The Financial Conduct Authority (FCA) has confirmed it wants to press ahead with its plans to impose a deadline for making new complaints over payment protection insurance (PPI).
The FCA has set out its position further in a consultation paper released today. It is eyeing a deadline of before June 2019, giving consumers two years from whenever the limit was accounced to get ready in time.
Advisers will not be fielding the cost of the FCA’s planned £42.2m consumer communications campaign to support the move however, as the FCA stuck by its proposal to allocate this cost amongst 18 firms that each reported over 100,000 complaints about advising, selling and arranging PPI for the six year period to August 2015.
The deadline rule is set to hit claims management companies, who have already indicated they could launch a legal challenge against the FCA if the deadline rule goes ahead.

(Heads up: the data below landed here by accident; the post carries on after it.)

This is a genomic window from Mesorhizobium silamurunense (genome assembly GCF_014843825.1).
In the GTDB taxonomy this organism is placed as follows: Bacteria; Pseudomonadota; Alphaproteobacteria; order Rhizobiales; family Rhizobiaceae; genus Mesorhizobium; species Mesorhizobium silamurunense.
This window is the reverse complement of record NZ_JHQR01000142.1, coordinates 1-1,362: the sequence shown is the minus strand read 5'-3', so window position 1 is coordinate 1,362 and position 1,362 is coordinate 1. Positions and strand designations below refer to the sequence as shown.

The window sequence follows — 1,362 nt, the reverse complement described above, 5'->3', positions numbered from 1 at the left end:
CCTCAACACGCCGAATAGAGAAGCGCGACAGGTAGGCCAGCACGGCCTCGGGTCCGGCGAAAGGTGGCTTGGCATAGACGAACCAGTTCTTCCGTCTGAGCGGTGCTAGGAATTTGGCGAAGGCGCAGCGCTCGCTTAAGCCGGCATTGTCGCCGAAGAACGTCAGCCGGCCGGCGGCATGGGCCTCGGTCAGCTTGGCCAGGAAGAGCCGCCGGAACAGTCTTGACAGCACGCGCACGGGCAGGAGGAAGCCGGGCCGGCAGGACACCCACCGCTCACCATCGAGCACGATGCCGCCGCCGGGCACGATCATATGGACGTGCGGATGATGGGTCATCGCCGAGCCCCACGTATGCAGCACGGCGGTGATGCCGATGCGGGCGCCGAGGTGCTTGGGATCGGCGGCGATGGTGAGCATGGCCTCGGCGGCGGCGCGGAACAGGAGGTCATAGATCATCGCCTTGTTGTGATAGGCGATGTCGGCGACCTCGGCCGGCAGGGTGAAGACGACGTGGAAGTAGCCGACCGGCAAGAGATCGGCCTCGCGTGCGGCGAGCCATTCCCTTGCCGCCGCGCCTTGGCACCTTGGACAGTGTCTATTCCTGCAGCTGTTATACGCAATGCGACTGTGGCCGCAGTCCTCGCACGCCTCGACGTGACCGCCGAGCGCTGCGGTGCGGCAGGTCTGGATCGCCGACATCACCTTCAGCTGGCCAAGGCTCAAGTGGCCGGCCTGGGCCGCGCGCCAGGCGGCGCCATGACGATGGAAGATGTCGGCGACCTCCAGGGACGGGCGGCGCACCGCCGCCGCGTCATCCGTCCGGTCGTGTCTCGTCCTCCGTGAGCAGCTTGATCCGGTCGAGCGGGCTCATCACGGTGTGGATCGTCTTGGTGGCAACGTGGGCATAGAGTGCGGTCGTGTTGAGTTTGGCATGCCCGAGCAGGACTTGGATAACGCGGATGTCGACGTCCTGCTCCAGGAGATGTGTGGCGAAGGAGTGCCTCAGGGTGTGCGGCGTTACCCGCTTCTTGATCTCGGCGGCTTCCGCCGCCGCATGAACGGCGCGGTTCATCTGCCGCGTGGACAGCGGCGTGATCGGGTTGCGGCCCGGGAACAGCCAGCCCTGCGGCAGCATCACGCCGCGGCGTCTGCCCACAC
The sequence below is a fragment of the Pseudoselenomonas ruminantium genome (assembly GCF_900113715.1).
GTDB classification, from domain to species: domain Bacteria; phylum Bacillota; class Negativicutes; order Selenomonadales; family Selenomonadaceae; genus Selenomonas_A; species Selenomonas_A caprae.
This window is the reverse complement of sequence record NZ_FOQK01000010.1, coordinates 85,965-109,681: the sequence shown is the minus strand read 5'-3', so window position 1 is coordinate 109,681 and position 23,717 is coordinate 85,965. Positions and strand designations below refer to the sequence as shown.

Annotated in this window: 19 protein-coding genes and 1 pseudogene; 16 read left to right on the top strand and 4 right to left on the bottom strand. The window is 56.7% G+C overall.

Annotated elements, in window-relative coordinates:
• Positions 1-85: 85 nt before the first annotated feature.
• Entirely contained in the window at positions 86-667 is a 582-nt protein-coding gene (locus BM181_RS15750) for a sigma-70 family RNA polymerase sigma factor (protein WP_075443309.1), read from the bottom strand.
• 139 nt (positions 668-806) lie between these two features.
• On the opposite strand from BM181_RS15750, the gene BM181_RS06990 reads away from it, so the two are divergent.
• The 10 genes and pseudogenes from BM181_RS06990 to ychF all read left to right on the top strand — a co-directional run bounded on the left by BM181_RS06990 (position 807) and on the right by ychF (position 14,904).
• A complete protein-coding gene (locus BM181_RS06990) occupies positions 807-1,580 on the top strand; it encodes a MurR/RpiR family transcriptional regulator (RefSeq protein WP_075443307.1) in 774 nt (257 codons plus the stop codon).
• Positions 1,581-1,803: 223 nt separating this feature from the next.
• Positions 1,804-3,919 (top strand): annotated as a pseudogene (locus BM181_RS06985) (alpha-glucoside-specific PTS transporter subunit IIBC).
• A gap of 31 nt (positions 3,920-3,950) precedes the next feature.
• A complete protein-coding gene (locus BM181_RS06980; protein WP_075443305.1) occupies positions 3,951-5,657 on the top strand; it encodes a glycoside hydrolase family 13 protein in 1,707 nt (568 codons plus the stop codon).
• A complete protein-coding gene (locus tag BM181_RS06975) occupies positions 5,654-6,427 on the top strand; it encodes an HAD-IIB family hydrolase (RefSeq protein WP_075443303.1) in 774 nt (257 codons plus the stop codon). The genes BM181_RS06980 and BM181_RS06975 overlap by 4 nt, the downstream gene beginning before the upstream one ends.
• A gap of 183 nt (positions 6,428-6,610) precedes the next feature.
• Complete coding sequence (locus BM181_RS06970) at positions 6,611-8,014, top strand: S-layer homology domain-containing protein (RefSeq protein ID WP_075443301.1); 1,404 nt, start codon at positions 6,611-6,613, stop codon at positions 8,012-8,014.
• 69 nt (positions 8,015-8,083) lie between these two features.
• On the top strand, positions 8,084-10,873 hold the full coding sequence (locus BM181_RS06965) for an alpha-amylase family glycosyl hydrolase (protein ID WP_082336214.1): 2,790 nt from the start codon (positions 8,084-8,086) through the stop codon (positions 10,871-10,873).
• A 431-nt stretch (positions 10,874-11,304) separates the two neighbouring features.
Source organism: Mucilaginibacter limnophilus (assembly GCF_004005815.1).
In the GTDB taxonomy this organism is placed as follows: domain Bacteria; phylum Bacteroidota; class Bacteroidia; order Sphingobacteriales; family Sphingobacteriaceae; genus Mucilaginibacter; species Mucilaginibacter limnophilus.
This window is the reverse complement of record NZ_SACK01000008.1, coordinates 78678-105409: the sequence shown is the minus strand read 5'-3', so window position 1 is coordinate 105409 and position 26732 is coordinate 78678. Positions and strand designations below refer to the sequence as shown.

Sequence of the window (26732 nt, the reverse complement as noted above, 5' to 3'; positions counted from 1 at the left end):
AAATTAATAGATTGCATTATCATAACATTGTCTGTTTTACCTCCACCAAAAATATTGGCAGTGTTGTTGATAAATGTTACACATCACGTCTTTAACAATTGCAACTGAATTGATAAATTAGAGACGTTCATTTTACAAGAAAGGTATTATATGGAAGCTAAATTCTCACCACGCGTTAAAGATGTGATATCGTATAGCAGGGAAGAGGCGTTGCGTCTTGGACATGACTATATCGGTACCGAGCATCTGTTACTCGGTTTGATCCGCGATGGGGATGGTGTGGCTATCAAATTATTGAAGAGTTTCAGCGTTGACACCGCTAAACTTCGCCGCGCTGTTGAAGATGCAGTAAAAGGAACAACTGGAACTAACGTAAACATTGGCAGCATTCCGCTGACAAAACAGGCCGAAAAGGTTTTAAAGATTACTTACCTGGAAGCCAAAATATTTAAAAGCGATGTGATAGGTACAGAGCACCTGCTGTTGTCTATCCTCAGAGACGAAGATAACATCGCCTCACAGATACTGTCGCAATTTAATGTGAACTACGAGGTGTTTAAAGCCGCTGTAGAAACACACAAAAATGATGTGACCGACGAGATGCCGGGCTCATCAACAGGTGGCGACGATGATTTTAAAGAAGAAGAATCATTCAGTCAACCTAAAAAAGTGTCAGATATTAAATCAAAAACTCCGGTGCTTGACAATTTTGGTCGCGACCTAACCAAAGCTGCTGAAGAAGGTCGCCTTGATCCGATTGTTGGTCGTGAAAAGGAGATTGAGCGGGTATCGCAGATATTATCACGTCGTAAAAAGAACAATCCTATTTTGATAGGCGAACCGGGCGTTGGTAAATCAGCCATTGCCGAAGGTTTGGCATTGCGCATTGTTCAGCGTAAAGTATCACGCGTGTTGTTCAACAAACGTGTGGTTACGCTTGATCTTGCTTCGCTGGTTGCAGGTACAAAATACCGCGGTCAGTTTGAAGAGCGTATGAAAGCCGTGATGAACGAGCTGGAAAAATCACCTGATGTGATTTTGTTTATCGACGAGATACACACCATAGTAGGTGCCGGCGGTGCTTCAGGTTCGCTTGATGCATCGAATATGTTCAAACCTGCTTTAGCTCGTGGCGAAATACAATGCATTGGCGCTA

In light of a Supreme Court ruling, the FCA is looking to change its rules to get firms to pay more redress where undisclosed commission was built in to PPI policies though.
FCA chief executive Andrew Bailey defended the proposals as the right balance for consumers and markets.
‘Putting a deadline on PPI complaints will bring the issue to an orderly conclusion in a way that protects both consumers and market integrity,’ he said. ‘We have listened to all the feedback we have received and believe that the steps we are taking are the right ones. We will ensure that our communications campaign will engage with all those who could be affected, particularly vulnerable consumers.’